George Bernard Shaw’s Heartbreak House as a Template for Analyzing 9/11 Discourse in Theresa Rebeck’s and Alexandra Gersten-Vassilaros’ Omnium Gatherum


Shortly after the attacks of 9/11, Theresa Rebeck and Alexandra Gersten-Vassilaros co-wrote Omnium Gatherum (published in 2003), a play not only dealing critically with the ideas and beliefs that made the events of that morning possible in the first place, but also offering moments of hope in order to move beyond it. Though inspired primarily by Jean-Paul Sartre’s No Exit and Edgar Allan Poe’s The Masque of the Read Death, Omnium Gatherum has most often been compared to George Bernard Shaw’s 1919 play Heartbreak  House, an allegory of “cultured, leisured Europe before the [first world] war.” (Heartbreak House, 7).

Ultimately, atrocities like World War I or September 11th can only be fully understood years later, after all of the historical data has been collected and painstakingly evaluated. Hindsight is, as they say, 20/20. Nonetheless, it is the role of the artist to navigate a course through the uncertain waters of their time, as Shaw does on the ship he calls “Heartbreak House” and as Rebeck and Gersten-Vassilaros do at the dinner table in Omnium Gatherum.

Both plays tackle similar social and moral dilemmas within their individual frameworks. However, whereas Rebeck and Gersten-Vassilaros felt compelled to have their play produced as an immediate response to contemporary events, Shaw realized that the inherent madness of wartime would distort the meaning and purpose of his play. As a result of the critical backlash, he withheld it from production in England until 1921:

It is impossible to judge what proportion of us, in khaki or out of it, grasped the war and its political antecedents as a whole in the light of any philosophy of history or knowledge of what war is. […] But there can be no doubt that it was prodigiously outnumbered by the comparatively ignorant and childish.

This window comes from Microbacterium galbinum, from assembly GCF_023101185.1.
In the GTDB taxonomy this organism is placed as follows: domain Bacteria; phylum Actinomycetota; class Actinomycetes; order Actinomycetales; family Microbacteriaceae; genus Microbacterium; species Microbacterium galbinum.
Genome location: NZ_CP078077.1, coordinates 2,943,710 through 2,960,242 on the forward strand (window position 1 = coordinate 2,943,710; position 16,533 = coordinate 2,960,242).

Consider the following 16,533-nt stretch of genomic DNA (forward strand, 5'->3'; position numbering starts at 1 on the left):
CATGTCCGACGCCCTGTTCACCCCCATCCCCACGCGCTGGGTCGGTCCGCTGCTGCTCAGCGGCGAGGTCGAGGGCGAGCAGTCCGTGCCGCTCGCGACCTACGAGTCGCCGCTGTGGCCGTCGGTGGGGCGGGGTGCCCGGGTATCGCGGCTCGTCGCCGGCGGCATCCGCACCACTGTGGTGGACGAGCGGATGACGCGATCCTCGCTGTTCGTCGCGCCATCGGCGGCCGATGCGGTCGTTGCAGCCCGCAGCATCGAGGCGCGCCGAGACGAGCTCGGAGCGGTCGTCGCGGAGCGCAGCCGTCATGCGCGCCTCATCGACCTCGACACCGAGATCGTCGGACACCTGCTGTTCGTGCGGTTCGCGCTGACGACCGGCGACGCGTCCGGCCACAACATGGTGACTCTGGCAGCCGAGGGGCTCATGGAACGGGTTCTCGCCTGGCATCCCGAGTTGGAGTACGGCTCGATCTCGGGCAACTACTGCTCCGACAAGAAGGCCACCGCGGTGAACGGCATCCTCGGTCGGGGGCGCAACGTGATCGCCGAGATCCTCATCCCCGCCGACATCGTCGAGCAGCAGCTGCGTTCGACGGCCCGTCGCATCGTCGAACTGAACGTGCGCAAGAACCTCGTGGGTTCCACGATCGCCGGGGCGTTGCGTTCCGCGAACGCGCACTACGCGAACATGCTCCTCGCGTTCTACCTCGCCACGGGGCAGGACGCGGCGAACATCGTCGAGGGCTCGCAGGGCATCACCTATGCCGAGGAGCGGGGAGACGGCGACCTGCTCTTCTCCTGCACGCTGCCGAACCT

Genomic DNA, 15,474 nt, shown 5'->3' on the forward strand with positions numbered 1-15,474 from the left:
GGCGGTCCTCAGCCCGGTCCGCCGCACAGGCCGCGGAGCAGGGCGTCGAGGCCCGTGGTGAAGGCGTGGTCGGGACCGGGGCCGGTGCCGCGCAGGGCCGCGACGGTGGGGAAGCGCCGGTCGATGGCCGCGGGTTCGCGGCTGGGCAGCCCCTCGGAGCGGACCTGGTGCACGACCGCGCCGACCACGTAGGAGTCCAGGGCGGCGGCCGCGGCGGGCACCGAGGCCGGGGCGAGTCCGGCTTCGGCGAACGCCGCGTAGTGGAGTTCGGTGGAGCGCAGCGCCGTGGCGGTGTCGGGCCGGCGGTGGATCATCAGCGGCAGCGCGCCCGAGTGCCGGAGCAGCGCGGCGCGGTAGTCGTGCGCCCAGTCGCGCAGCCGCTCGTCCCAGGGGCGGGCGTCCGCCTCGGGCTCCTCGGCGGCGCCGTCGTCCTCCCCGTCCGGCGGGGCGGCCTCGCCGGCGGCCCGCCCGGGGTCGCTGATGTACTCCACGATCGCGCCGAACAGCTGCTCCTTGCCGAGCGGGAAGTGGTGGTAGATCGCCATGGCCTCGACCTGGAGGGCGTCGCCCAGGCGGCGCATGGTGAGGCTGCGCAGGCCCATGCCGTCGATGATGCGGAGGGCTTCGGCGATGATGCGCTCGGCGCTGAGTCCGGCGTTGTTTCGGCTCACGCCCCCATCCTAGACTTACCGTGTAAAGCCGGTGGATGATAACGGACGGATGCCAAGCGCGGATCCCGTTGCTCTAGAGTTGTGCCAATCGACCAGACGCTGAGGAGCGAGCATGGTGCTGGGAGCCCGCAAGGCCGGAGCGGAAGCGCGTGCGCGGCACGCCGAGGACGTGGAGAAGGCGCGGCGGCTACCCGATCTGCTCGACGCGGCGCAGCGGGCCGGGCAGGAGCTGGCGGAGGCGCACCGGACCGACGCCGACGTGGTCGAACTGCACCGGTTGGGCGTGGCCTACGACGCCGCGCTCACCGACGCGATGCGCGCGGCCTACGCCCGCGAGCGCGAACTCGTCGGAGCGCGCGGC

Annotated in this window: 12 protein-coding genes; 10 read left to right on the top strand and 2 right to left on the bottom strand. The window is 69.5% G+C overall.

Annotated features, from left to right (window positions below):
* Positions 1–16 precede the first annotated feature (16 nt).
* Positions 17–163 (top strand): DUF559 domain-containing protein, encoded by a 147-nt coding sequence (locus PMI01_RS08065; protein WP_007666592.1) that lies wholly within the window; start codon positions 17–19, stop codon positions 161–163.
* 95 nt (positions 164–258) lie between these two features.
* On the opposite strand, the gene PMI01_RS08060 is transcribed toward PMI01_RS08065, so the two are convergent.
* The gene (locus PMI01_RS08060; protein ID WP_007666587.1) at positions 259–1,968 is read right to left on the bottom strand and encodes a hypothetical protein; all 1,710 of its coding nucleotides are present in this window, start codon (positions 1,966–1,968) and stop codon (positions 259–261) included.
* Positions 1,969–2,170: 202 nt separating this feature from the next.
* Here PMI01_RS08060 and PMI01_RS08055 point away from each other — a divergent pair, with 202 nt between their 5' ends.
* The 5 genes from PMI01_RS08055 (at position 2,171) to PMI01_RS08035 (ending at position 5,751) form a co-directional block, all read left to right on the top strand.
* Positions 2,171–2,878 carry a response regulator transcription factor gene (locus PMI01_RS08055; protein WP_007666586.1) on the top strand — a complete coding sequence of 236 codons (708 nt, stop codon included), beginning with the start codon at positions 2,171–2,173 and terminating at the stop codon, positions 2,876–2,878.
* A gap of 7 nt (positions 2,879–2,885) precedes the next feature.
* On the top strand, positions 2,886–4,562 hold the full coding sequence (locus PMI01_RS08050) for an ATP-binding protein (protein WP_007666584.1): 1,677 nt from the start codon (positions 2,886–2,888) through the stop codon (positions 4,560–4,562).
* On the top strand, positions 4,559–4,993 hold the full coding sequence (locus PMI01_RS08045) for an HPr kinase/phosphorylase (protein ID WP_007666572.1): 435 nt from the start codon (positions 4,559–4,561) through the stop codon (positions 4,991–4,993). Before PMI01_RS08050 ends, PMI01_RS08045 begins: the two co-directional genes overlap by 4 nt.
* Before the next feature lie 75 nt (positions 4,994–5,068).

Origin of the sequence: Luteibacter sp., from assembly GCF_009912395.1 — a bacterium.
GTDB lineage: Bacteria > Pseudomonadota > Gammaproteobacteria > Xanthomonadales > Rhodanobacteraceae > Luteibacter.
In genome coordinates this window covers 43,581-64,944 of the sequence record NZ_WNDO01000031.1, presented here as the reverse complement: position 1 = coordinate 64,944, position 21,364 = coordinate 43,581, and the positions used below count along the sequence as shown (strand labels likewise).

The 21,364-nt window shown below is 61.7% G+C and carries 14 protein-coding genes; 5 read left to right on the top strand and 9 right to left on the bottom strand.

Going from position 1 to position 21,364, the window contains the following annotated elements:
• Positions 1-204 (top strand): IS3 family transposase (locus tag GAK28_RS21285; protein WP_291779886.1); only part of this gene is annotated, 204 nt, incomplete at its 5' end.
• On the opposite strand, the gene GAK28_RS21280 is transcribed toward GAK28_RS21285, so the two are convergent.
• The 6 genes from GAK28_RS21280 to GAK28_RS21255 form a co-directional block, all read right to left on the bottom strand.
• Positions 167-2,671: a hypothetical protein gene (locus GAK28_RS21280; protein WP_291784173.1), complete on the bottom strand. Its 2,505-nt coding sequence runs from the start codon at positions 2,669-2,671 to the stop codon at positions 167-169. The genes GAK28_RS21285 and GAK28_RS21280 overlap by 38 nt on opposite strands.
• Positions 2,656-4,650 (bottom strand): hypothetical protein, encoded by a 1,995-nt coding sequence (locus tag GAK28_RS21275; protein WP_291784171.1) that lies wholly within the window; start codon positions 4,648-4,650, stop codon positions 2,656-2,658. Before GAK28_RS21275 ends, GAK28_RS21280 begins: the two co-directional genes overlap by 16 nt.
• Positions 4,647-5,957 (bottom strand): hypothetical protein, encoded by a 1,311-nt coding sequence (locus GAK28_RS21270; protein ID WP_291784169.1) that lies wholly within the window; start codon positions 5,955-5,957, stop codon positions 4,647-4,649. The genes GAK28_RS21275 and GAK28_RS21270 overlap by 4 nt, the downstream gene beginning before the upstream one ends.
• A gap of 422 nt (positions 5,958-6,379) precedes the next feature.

(Heartbreak House, 28)


Rebeck and Gersten-Vasillaros followed a different path than Shaw and, not surprisingly, few critics of Omnium Gatherum were able to move beyond their concerns that 2003 was simply too soon for a 9/11 play critical of its subject matter to be produced, thus preventing them from analyzing Omnium Gatherum on its own terms.

The 19th- and 20th-century poet George Santayana once said that “those who do not remember the past are doomed to repeat it.” In the introduction to his play, Shaw wrote of the horrors of armed conflict and the inability of British society to cope with the casualties endured:

To British Centenarians who died in their beds in 1914, any dread of having to hide underground in London from the shells of an enemy seemed more remote and fantastic than a dread of the appearance of a colony of cobras and rattlesnakes in Kensington Gardens. In the prophetic works of Charles Dickens we were armed against many evils which have since come to pass; but of the evil of being slaughtered by a foreign foe on our own doorsteps there was no shadow. Nature gave us a very long credit; and we abused it to the utmost.

(Heartbreak House, 12)


Unfortunately, Shaw’s words still resonate today. In fact, certain anachronisms and historical specificities notwithstanding, most of Shaw’s introduction could be utilized to read the current events of September 11th and the resulting wars in Afghanistan and Iraq. The play’s insights still offer as much wisdom as they once did because Shaw dug deeply enough into the human condition to excavate truths applicable, not just to his contemporaries, but to all of mankind, and it is because of this that his words still resonate today.

Therefore, rather than view Omnium Gatherum through contemporary lenses, this paper seeks to re-view it through the historical ones of Shaw’s Heartbreak House.  Perhaps by looking at the present through the eyes of the past we will gain a more rational understanding of the play, and by extension, our world.